Sapporo Sound Motel: Musique Noir

„Film Noir (literally ‘black film or cinema’) as an American Genre was coined by French film critics who noticed the trend of how ‘dark’ and black the looks and themes were of many American crime and detective films released. It was a style of black and white American films that first evolved in the 1940s, became prominent in the post-war era, and lasted in a classic “Golden Age” period until about 1960. Noirs were noted for their stark camera angles and movements, chiaroscuro lighting and shadowy, high-contrast images – all elements of later film noir. They reflected the resultant tensions and insecurities of the time period, and counter-balanced the optimism of Hollywood’s musicals and comedies. Fear, mistrust, bleakness and paranoia are readily evident in noir, reflecting the ‘chilly’ Cold War period when the threat of nuclear annihilation was ever-present. The criminal, violent, misogynistic, hard-boiled, or greedy perspectives of anti-heroes in film noir were a metaphoric symptom of society’s evils, with a strong undercurrent of moral conflict.“

Jazz as an American Genre, allegorised by European musicans, coined by a singer with french attitude and mysterious beauty, charged with dark appearing urban sounds, accompanied with a solitary bass and a cynical sax, coined by a producer with a Machiavellian handling of compositions, standards and known melodies. This all provides the framework of „Musique Noir“. Everything centers the musical moment: as „ Deadly Is the Female“ the „Strangers on a Train“ get „Double Indemnit “ for the „The Maltese Falcon“ running on „ The Asphalt Jungle“, but the „Blade Runner“ finalising „The Killing“ in „Chinatown“ travelling the „Lost Highway“ to „Sin City“, finally deciding to stay at the „Sapporo Sound Motel“. The drumless band playing at the foyer appears to be a chamber music ensemble, but the electronic beats and breaks stage-manage something different and by creating a sound of such intimacy, only love can affect, nothing seems to be important than just the music between you and me.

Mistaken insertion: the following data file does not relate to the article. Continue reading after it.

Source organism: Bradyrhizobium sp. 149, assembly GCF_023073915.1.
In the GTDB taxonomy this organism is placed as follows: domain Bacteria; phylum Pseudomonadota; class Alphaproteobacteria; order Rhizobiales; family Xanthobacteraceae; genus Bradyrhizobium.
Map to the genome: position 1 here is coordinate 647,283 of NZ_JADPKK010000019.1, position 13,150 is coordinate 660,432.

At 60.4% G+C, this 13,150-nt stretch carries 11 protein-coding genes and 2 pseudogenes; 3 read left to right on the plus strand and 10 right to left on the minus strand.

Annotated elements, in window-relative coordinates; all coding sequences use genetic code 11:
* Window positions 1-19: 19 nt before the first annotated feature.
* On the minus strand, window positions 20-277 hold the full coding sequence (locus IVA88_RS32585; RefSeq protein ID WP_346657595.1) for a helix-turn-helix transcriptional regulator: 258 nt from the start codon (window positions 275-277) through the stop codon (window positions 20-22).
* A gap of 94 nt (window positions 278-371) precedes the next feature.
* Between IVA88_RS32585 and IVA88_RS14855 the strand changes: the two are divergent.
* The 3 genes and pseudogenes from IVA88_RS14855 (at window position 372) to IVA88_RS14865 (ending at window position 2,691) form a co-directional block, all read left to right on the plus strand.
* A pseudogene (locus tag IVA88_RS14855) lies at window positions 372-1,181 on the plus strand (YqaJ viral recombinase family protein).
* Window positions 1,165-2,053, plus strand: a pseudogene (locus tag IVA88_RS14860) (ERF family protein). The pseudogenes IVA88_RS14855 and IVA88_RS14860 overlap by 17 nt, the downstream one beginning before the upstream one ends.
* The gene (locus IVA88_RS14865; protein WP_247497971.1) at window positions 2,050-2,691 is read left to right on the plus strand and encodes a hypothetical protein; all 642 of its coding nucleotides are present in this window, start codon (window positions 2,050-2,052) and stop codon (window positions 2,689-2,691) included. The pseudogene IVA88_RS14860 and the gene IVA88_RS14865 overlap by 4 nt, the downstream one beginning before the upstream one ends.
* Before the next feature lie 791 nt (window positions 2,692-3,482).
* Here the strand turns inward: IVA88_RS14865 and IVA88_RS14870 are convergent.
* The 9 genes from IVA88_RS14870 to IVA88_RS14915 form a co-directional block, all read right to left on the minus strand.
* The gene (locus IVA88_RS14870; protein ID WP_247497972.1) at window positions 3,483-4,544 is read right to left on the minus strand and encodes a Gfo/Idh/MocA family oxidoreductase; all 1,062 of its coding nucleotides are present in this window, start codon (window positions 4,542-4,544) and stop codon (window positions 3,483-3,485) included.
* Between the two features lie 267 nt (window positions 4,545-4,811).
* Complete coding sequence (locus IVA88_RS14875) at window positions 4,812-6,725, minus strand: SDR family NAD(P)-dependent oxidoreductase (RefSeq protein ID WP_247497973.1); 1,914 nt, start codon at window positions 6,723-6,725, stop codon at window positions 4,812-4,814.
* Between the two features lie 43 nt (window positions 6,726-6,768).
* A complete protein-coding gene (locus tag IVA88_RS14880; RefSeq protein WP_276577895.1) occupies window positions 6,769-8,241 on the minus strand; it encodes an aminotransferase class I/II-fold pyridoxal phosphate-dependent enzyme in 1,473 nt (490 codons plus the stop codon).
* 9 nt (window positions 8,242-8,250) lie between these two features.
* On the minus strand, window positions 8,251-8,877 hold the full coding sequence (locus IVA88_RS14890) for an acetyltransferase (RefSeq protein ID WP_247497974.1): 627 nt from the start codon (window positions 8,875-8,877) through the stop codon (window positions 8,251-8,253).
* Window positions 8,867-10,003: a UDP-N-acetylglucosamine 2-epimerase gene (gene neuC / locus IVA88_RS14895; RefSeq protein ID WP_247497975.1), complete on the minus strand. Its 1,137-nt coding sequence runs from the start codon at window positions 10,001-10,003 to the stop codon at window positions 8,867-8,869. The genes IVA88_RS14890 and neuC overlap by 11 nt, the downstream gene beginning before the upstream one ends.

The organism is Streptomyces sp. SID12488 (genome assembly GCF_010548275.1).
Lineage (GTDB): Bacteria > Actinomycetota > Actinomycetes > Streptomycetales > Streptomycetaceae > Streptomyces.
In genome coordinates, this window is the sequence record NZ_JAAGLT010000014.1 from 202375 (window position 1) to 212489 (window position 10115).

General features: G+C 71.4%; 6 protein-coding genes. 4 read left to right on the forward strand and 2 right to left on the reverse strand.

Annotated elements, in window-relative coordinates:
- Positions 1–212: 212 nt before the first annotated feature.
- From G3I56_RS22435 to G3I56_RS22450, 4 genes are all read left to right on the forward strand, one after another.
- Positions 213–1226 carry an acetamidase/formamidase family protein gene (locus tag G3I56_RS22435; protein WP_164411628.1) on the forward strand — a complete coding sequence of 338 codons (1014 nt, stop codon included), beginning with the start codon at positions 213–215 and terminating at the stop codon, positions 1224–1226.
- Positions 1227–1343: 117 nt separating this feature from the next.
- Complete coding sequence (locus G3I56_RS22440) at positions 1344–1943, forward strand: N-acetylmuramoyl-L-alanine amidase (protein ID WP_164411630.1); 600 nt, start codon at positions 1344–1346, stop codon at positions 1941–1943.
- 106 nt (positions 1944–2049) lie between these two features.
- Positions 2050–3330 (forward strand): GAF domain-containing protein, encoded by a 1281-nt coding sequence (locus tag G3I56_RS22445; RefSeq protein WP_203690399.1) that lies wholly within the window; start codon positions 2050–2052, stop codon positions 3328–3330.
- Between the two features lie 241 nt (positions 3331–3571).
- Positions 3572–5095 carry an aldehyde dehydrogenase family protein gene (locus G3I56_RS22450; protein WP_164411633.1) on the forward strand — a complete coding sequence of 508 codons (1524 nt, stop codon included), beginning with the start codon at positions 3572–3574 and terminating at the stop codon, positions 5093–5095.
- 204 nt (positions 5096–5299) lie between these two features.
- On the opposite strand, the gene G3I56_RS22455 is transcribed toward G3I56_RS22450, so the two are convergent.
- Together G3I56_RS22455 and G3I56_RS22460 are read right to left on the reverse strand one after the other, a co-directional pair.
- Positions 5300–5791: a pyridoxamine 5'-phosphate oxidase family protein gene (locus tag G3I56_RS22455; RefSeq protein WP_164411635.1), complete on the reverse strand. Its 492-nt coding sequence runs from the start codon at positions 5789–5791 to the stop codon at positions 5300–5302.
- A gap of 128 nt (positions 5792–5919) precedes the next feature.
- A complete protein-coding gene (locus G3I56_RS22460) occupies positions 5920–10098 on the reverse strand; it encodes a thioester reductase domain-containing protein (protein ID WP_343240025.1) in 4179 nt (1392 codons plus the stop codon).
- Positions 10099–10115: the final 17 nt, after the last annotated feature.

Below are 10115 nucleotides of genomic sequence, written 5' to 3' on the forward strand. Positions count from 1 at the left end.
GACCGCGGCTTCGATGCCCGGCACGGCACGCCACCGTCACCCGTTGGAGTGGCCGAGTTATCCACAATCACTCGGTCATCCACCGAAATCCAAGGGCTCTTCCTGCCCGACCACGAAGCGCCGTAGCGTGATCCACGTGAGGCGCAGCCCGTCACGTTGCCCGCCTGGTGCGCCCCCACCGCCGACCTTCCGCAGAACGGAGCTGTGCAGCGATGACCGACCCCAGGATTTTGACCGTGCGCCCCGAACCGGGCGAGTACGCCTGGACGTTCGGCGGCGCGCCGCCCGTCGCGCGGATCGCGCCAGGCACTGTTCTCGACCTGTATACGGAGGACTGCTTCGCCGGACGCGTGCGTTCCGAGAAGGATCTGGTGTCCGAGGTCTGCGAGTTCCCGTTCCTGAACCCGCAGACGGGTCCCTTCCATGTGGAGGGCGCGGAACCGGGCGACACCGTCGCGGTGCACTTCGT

Not even the assumed life between bars and nightclubs – there is just the Jazz flowing through the veins and making you tapping, dancing, moving through the real life.

Like the film noir fascinated different audiences, „Musique Noir“ will fascinate as well a younger audience as people with different musical preferences as traditional Jazz lovers.

The founder of „Sapporo Sound Motel“, German Jazz guitarist Christian Eckert is described as “one who prefers to acknowledge his romantic sensibility or reveal his melancholy moods rather than to get carried away with soulless fingerboard sprints…a reflective tone-picker…reminiscent of Jim Hall and Pat Metheny..”. This is a reasonable description – there’s no sprinting here, just thoughtful one-note plucking, backed up by “an immensely homogeneous ensemble” that has performed together for several years now.

His CD „UP!“ has been into the Top20 of the US Jazz-Charts (best placed at 4!) for several months. Together with Ulli Jünemann (sax), Eva Mayerhofer (vocals) and Jens Loh (bass) four impressive musicians of the German Jazz scene have come together to travel through (Jazz) time and space.




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